Research Northerners who travelled South to enlist in the Confederacy?

Stiles/Akin

Sergeant Major
Joined
Apr 1, 2016
Location
Atlanta, Georgia
Major William Austin Leyden of the 9th battalion Georgia Artillery was from Centre County Pennsylvania but he was living in Atlanta when the war broke out.
leyden2.jpg
 

Lusty Murfax

Sergeant
Joined
Feb 18, 2017
Location
Northwest Missouri
I remember reading somewhere that there were a lot of transplanted Virginians who were living in southern IL at around Marion and Carbondale when the South seceded. And i remember that about a hundred of these transplanted Virginians living in southern IL went South and joined the Confederate Army.
I only know one person who grew up on a farm in southern Illinois, a DuPont chemical rep. He spoke with a distinct Southern accent.
 

Georgia Sixth

Sergeant Major
Joined
Dec 14, 2011
Location
Texas
These two made me wonder if any Northerners, particularly from New England, opposed the Union with arms rather than rhetoric and attempted to or succeeding in enlisting in the Confederacy.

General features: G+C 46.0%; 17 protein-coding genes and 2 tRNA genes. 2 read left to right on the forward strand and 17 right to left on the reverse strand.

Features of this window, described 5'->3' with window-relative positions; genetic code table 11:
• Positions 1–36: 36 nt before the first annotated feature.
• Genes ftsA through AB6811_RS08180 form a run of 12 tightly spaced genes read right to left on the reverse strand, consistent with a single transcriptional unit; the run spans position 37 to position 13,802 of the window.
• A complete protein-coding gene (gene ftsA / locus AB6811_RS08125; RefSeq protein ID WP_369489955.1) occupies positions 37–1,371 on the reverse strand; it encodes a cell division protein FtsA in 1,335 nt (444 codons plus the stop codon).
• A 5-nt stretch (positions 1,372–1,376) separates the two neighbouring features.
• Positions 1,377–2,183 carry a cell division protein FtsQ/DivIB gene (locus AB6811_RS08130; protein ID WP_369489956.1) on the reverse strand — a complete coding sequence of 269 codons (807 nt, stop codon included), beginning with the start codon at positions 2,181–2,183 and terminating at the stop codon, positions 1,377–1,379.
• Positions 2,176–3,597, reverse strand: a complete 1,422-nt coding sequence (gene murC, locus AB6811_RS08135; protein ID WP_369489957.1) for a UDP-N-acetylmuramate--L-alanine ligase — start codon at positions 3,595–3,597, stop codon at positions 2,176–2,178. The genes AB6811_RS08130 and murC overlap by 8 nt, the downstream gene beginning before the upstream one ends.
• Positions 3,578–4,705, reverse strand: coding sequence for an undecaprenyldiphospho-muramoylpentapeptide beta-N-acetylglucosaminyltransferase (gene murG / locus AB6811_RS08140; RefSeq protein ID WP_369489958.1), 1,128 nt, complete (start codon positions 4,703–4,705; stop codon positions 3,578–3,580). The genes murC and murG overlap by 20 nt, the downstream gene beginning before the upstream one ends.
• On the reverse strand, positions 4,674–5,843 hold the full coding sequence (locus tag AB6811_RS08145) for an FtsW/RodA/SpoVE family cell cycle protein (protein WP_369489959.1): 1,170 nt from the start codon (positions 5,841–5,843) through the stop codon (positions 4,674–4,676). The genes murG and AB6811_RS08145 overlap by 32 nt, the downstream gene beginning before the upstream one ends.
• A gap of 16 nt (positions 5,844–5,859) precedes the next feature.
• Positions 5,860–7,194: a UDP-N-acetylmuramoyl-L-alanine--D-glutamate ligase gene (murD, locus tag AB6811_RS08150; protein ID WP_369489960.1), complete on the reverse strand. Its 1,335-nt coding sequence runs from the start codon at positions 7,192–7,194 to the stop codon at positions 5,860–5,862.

After the war is interesting too. Many years ago, I had a period when I was able to work on the family tree. In pouring through tangential relations, I was amazed to see how often Federal soldiers moved to the counties here in northern Texas almost immediately after the war. In no sense did I read anything that indicated these men were regarded as carpetbaggers, but more like immigrants. They typically married local women and "plugged in" to the community. I do believe they were all Democrats. In some cases, they had cousins living here. In other cases, they served with someone who had relatives here and were intrigued. Whatever the case, they seemed to have been welcomed as equals or friends by the populace here. That said, there was a fair amount of unionist sentiment in this region, too.
 

Booner

2nd Lieutenant
Forum Host
Joined
May 4, 2015
Location
Boonville, MO.
Col. Quantrill was originally from Ohio wasn't he?